By Michelleanne Bradley
The first of the Buddha’s Five Remembrances:
I am of the nature to grow old.
There is no way to escape growing old.
I am currently 48 years old. I am also all of the ages I have been before now.
I am a beginning practitioner of Buddhism, but I also have been practicing for more than a decade. My practice has become a part of my muscle memory. When I am driving, I use awareness practice and breathing practice.
I have a daily meditation practice.
I am aware of my body aging. I used to run. I am not sure what happened, or if there was a singular incident that made me stop running, but I know that when I did my second marathon, I had a deadly hard time. One of my coaches suggested that I quit at the half, and in my stubbornness, I finished the race. After that, I slipped on a stick during a trail run and injured my knee so I needed more time away.
It was a gradual easing back until I no longer went running ever. Looking back, I wonder if that was the beginning of when some of my health issues were laying their roots. I was later diagnosed a few years later with a thyroid condition that made me tired and depressed, and had a giant impact on my metabolism. I took all of the symptoms as a sign of aging. I have submitted to the humility of the changes in my body.
I see the way my parents and loved ones are aging.
My mom has started shrinking. She used to be taller than me. I see it in her skin, I see it in her hands. My dad used to have hair as black as night. His body hair was all black too; but if he grew a beard, it would be as red as my hair. His hair is now mostly white, with a bare hint of dark still visible.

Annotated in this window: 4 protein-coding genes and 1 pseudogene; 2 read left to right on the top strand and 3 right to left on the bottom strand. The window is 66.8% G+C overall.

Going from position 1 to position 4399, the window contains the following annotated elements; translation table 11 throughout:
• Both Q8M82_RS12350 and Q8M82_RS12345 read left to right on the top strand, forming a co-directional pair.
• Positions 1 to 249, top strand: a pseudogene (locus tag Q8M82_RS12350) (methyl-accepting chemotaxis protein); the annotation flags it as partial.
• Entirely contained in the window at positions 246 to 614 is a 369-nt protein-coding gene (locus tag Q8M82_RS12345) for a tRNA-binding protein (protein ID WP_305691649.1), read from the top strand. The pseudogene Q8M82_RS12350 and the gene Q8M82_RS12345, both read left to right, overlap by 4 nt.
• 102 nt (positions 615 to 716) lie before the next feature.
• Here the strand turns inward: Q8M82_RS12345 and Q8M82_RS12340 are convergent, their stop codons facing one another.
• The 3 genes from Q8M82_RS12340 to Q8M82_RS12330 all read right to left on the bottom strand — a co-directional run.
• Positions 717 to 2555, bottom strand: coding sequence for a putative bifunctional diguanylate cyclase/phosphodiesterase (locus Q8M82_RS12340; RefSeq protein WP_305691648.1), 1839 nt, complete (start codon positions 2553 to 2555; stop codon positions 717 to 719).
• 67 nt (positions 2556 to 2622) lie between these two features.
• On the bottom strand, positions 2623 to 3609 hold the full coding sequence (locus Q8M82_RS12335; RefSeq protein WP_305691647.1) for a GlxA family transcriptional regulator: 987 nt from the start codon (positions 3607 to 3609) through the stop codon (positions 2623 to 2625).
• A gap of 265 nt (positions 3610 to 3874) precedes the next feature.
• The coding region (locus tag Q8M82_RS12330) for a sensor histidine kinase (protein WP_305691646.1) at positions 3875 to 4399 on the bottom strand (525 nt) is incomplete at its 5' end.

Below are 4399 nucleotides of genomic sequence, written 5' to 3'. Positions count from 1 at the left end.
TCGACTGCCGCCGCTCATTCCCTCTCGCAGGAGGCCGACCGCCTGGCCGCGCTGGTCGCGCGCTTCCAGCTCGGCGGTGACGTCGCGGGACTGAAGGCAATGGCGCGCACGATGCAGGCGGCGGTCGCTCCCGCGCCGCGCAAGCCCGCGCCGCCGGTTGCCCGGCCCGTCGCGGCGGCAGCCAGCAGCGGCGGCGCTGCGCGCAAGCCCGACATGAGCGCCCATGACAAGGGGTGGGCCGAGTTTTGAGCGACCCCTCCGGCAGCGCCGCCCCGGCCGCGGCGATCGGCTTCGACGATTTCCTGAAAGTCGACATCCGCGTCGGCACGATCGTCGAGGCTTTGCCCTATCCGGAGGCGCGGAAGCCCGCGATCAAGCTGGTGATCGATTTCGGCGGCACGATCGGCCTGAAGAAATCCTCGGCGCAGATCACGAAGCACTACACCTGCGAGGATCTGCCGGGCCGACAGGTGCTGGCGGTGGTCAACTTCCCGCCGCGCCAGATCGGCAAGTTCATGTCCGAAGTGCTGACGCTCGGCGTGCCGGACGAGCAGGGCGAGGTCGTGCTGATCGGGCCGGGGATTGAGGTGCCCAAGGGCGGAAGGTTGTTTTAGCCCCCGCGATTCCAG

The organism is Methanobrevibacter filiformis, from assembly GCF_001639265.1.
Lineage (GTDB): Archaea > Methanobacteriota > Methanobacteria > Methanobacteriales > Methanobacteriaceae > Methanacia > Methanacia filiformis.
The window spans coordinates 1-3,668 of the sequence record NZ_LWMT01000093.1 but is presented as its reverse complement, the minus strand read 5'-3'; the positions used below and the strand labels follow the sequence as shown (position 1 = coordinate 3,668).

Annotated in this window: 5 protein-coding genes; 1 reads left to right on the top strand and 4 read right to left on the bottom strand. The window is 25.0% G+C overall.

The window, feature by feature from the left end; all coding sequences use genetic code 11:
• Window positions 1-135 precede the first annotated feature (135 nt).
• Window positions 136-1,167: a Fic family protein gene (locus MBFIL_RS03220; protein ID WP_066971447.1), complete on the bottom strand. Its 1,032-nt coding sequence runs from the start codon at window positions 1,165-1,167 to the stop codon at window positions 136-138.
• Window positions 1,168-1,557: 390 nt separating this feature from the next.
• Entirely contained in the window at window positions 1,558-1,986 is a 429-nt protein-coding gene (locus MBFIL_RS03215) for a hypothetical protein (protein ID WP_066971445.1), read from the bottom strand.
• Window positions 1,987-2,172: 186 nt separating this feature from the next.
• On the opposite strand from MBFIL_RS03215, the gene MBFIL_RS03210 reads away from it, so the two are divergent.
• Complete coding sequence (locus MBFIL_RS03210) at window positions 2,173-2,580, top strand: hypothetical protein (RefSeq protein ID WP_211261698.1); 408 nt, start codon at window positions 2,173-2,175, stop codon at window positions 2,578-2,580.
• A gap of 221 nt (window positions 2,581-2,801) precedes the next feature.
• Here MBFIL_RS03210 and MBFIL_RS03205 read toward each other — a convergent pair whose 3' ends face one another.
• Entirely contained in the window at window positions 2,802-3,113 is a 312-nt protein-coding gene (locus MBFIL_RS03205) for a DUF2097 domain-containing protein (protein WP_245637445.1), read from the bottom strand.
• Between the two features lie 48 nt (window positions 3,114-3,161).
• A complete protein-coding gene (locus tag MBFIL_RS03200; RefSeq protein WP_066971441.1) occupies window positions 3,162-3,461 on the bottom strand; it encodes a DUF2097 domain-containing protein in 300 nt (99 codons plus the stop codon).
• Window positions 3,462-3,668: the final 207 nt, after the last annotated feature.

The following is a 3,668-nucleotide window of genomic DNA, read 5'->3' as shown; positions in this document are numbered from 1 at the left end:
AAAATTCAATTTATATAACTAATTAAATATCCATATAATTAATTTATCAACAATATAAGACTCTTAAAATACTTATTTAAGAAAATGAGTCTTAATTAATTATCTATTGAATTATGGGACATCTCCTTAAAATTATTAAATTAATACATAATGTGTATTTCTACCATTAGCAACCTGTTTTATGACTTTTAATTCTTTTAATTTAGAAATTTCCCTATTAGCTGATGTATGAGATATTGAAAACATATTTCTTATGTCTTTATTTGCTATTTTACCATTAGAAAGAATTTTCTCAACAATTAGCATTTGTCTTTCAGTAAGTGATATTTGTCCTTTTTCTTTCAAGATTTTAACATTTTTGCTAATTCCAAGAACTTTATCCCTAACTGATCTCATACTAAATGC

My grandmother is 92—she has had a rough year. She has had two major falls in the past year, resulting in two hip replacement surgeries. Right now, she is experiencing what the doctors are calling anesthesia induced dementia. Last year she was bowling in a league, taking yoga and Pilates, and active at the local senior center. When she fell the first time, she was concerned about whether or not she would be able to bowl this season. She fell the second time when she was just on the cusp of recovering from the first surgery.
They have shown me a lifetime of strength and grace.
I have had animal companions for the majority of my adult life. My family always had a dog when I was growing up, but it was not the same as having my own dogs and cats. My pets have all been rescues. Being with them and providing a safe space has always been an exercise in showing me how much room my heart holds. I have never had a puppy, but I have always stayed with my pets as they have aged and we have grown together and they have opened my heart to the beings who are only with us for a short time. They have shown me how love and acceptance can restore even the most traumatized.
We live in a society where aging is seen as a hindrance rather than a blessing.
As a part of practice, I have changed my perspective about so many aspects of life. There is a delicate poignancy, the honor afforded those of us who grow deeper with age, more compassion, more understanding, more appreciation of the delicate balance in this life.
I have earned all of my years. May you live your best life with grace.
Editor: Dana Gornall
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